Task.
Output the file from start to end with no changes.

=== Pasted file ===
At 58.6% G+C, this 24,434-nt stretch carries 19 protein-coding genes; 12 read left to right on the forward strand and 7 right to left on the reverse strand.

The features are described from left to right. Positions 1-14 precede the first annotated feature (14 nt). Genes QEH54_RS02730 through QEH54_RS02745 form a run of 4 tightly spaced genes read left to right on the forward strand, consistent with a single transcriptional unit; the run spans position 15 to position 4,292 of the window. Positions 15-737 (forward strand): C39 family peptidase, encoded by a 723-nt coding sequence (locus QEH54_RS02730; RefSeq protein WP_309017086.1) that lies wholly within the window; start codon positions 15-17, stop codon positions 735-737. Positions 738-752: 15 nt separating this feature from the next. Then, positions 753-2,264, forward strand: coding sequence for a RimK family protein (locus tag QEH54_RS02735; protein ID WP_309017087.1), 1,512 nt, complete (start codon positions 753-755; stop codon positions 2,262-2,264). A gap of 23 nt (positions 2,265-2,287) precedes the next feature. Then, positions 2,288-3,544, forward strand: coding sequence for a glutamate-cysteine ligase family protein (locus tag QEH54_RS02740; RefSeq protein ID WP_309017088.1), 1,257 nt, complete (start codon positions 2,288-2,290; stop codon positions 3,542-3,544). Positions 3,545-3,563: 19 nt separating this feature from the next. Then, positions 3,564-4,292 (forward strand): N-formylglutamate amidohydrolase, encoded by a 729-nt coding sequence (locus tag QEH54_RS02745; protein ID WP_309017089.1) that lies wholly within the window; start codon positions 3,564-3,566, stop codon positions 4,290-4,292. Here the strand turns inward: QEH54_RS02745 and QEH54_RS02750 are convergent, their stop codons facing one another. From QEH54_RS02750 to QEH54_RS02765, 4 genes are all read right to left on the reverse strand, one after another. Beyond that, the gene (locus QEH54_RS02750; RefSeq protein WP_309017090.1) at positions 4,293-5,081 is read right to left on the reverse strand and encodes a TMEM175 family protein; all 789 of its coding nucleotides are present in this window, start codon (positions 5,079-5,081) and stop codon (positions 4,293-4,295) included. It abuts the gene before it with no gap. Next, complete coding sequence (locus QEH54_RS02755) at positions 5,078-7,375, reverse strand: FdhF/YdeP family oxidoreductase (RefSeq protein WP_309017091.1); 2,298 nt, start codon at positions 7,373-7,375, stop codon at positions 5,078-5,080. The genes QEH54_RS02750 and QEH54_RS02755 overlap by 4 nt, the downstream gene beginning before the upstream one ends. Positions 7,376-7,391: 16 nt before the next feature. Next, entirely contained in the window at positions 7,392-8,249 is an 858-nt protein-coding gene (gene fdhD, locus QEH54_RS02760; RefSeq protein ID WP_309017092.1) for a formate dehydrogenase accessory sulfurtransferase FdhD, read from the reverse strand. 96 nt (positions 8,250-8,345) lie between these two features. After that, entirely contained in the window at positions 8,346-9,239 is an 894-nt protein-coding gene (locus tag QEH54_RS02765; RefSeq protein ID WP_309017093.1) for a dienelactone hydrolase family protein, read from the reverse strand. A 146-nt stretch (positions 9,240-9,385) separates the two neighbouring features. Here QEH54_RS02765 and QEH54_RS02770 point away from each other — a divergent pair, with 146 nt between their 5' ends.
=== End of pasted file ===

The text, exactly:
At 58.6% G+C, this 24,434-nt stretch carries 19 protein-coding genes; 12 read left to right on the forward strand and 7 right to left on the reverse strand.

The features are described from left to right. Positions 1-14 precede the first annotated feature (14 nt). Genes QEH54_RS02730 through QEH54_RS02745 form a run of 4 tightly spaced genes read left to right on the forward strand, consistent with a single transcriptional unit; the run spans position 15 to position 4,292 of the window. Positions 15-737 (forward strand): C39 family peptidase, encoded by a 723-nt coding sequence (locus QEH54_RS02730; RefSeq protein WP_309017086.1) that lies wholly within the window; start codon positions 15-17, stop codon positions 735-737. Positions 738-752: 15 nt separating this feature from the next. Then, positions 753-2,264, forward strand: coding sequence for a RimK family protein (locus tag QEH54_RS02735; protein ID WP_309017087.1), 1,512 nt, complete (start codon positions 753-755; stop codon positions 2,262-2,264). A gap of 23 nt (positions 2,265-2,287) precedes the next feature. Then, positions 2,288-3,544, forward strand: coding sequence for a glutamate-cysteine ligase family protein (locus tag QEH54_RS02740; RefSeq protein ID WP_309017088.1), 1,257 nt, complete (start codon positions 2,288-2,290; stop codon positions 3,542-3,544). Positions 3,545-3,563: 19 nt separating this feature from the next. Then, positions 3,564-4,292 (forward strand): N-formylglutamate amidohydrolase, encoded by a 729-nt coding sequence (locus tag QEH54_RS02745; protein ID WP_309017089.1) that lies wholly within the window; start codon positions 3,564-3,566, stop codon positions 4,290-4,292. Here the strand turns inward: QEH54_RS02745 and QEH54_RS02750 are convergent, their stop codons facing one another. From QEH54_RS02750 to QEH54_RS02765, 4 genes are all read right to left on the reverse strand, one after another. Beyond that, the gene (locus QEH54_RS02750; RefSeq protein WP_309017090.1) at positions 4,293-5,081 is read right to left on the reverse strand and encodes a TMEM175 family protein; all 789 of its coding nucleotides are present in this window, start codon (positions 5,079-5,081) and stop codon (positions 4,293-4,295) included. It abuts the gene before it with no gap. Next, complete coding sequence (locus QEH54_RS02755) at positions 5,078-7,375, reverse strand: FdhF/YdeP family oxidoreductase (RefSeq protein WP_309017091.1); 2,298 nt, start codon at positions 7,373-7,375, stop codon at positions 5,078-5,080. The genes QEH54_RS02750 and QEH54_RS02755 overlap by 4 nt, the downstream gene beginning before the upstream one ends. Positions 7,376-7,391: 16 nt before the next feature. Next, entirely contained in the window at positions 7,392-8,249 is an 858-nt protein-coding gene (gene fdhD, locus QEH54_RS02760; RefSeq protein ID WP_309017092.1) for a formate dehydrogenase accessory sulfurtransferase FdhD, read from the reverse strand. 96 nt (positions 8,250-8,345) lie between these two features. After that, entirely contained in the window at positions 8,346-9,239 is an 894-nt protein-coding gene (locus tag QEH54_RS02765; RefSeq protein ID WP_309017093.1) for a dienelactone hydrolase family protein, read from the reverse strand. A 146-nt stretch (positions 9,240-9,385) separates the two neighbouring features. Here QEH54_RS02765 and QEH54_RS02770 point away from each other — a divergent pair, with 146 nt between their 5' ends.